Maybe it’s where we are situated in the Mountain time zone, but it seemed like the sunrise came early. Officially, it was close to 5:30 AM. Between the sun coming through the window, and the train whistles blowing at 6 AM, I was up early.
The continental breakfast was not going to be available until 8:30. I didn’t want to wait that long, so I walked a block to the Safeway to get some bananas to go with my PBJ sandwich and coffee. Unfortunately, it didn’t open until 7 AM, so I walked a couple of blocks to a Cal Jr’s for a breakfast sandwich. By the time I left the fast food place, the Safeway was open and I had the bananas. Mike loaded my packed panniers in his car. With the minor delays, I was on the bike at 8:30.
It was a cool, overcast morning. With the weather and route review from the night before, it was going to be pretty devoid of any commercial enterprises between my start in Walsenberg and the finish in La Junta. It appeared to be pretty flat for the first 15 miles, then drop almost 2000 feet in elevation over the next 45 miles. The total ride was targeted at about 74 miles, depending on what hotel we got in La Junta. That is, the cheap one or the cheaper one.
As Mike predicted, I was seeing the last of the mountains. As I passed the railroad tracks heading out of town, there were a few commercial trucks following me. Within 2 miles I was not seeing any human life, just a few horses and cows. They’re was a possibility of rain, but the associated wind was at my back. Mike was still carrying my panniers so Hidalgo was set for speed. For the next 2 hours, I rode as fast as I did in AZ when I had a 30 mph tailwind. The wind today was probably closer to 10 or 15 mph, but one I got to that drop in elevation, I went from averaging 17 mph to 20 mph to sustaining 30 mph for miles at a time. Over the next 2 hours I averaged 21 mph for the first 48 miles.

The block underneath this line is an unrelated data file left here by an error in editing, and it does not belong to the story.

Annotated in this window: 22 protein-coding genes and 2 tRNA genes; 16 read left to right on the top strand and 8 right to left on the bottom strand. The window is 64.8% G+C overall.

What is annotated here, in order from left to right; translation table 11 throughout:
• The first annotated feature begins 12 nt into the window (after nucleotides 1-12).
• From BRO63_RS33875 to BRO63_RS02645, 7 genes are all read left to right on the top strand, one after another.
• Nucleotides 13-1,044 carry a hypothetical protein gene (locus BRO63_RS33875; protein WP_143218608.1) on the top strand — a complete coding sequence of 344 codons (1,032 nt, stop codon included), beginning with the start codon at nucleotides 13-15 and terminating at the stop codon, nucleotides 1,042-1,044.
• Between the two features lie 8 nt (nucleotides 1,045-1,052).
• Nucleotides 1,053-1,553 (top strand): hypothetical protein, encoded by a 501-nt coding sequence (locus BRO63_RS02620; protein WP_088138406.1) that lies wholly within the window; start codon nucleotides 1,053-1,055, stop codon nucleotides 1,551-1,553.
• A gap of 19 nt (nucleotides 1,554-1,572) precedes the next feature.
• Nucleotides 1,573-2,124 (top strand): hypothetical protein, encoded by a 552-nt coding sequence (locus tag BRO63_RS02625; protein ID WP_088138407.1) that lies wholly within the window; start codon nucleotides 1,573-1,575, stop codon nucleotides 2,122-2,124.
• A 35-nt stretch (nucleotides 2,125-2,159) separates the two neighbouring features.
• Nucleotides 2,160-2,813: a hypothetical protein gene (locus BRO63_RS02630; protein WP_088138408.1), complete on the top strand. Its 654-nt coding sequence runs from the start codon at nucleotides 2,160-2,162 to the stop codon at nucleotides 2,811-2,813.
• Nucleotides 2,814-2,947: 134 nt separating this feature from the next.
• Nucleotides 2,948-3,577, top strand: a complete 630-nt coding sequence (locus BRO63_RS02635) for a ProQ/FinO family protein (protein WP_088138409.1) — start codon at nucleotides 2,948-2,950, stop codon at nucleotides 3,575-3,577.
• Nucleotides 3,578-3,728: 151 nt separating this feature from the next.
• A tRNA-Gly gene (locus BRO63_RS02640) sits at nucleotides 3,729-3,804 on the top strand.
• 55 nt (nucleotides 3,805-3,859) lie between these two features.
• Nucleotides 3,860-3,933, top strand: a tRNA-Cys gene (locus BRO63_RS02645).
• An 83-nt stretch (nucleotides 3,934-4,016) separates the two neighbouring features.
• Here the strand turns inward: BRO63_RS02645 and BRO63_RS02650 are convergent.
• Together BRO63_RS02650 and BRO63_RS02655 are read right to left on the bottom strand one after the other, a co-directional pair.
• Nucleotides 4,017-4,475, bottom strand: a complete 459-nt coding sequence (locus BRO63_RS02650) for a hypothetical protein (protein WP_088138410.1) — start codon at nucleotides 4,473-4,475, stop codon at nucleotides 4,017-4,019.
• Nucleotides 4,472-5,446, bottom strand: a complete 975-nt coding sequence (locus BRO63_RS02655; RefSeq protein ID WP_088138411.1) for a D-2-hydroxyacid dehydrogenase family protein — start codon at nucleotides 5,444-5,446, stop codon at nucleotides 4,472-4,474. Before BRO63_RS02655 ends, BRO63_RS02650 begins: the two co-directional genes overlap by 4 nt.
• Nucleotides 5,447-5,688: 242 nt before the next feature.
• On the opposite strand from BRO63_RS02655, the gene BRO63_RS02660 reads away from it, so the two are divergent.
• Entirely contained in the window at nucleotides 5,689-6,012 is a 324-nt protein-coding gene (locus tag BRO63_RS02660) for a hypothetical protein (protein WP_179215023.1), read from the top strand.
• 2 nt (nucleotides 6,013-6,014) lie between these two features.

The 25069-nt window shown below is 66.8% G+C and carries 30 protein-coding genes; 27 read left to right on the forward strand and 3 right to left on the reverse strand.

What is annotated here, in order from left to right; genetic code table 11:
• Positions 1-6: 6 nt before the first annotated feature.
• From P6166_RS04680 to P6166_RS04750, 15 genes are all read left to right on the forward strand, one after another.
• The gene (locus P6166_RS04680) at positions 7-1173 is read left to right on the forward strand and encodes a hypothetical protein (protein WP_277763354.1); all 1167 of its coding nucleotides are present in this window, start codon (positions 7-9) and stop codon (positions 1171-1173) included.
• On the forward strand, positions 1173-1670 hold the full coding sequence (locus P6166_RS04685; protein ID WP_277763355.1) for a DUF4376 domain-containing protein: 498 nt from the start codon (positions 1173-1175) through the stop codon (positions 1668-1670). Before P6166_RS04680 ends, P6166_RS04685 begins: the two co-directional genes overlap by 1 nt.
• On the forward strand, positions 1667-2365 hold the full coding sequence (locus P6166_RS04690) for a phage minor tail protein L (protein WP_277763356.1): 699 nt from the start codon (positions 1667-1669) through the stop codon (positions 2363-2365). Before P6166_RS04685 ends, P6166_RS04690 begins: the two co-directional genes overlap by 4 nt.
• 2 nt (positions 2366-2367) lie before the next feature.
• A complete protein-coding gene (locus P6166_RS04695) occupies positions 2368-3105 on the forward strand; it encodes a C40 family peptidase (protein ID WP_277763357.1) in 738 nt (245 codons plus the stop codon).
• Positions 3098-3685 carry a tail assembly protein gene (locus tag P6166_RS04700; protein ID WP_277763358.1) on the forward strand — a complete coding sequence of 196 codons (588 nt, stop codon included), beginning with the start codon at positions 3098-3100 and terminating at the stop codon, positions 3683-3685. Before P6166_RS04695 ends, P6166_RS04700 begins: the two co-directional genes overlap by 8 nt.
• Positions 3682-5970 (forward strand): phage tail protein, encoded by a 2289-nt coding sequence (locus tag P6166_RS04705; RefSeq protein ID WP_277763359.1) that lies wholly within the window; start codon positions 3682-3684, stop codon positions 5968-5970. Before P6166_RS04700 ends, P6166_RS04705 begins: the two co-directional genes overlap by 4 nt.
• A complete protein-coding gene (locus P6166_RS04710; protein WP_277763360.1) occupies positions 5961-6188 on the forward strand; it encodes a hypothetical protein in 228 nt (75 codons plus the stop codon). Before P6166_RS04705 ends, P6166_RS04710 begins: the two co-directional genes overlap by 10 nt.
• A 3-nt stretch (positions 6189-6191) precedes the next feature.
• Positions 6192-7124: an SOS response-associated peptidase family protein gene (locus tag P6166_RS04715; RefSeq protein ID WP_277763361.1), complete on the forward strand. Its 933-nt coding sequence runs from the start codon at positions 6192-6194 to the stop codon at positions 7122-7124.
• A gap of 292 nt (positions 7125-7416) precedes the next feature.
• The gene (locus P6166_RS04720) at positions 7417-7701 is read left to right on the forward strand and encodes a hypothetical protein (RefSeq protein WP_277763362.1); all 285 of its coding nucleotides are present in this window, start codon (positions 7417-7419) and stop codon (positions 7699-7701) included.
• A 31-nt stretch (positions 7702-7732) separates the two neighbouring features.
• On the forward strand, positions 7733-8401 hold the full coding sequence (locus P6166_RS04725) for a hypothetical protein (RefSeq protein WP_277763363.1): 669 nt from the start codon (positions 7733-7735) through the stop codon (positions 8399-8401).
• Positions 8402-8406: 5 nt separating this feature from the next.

Something about the terrain brought up images of cavalry soldiers charging over the rolling hills. The mental jukebox was playing “Gary Owen” – the song General Custer had adopted for his 7th Cavalry. The song had been burned into my memory from watching a movie program on WGN television as a kid growing up in Chicago, called Family Classics. They’d promote that week’s movie heavily. I could still hear the music from the 1941 Warner Bros. adaptation called “They Died With Their Boots On” featuring Error Flynn, directed by Raoul Walsh. Hidalgo and I were charging through the hills, cooled by the clouds, pushed by the wind, and pulled by the melody of Gary Owen and gravity.
At 37 miles I texted Mike that I was already halfway to La Junta. I was getting low on water. There had not been any commercial enterprise for 37 miles. There had not been any homes in view once I was 5 miles out of Walsenberg. Mike caught up with me at 48 miles into the ride. We ate some sandwiches, replenished my water and got back on the bike.
The wind direction had shifted. Suddenly, I had a headwind. The road had gotten kind of rough, but at 20 mph, it didn’t bother me. Now, climbing a slight hill against the wind, the road seemed rougher than before. That made for an uncomfortable ride with more rolling resistance. Things didn’t get much better until mile 60, near the “town” of Hawley. Hawley was the intersection of CO 10 and a couple of county roads with a few houses and a private school. The road got a little smoother and the wind became friendlier.
By 1:45 we were at an Econo Lodge and I was ready for a shower. After giving us a couple of discounts, the attendant dropped the news that the hot water heater had blown and we would be without hot water in our room. He could give us access to a room that still had hot water, but it was not available for rent. I chose to just suck it up and wash with cold water. It’s just part of the adventure.
We ate at a small diner off the town square and then went to the local movie house to see Captain America. Just another exciting night in a small town. Even as we get ready for bed, I can still hear train whistles blowing. But I won’t see any more mountains!
The Lone Rider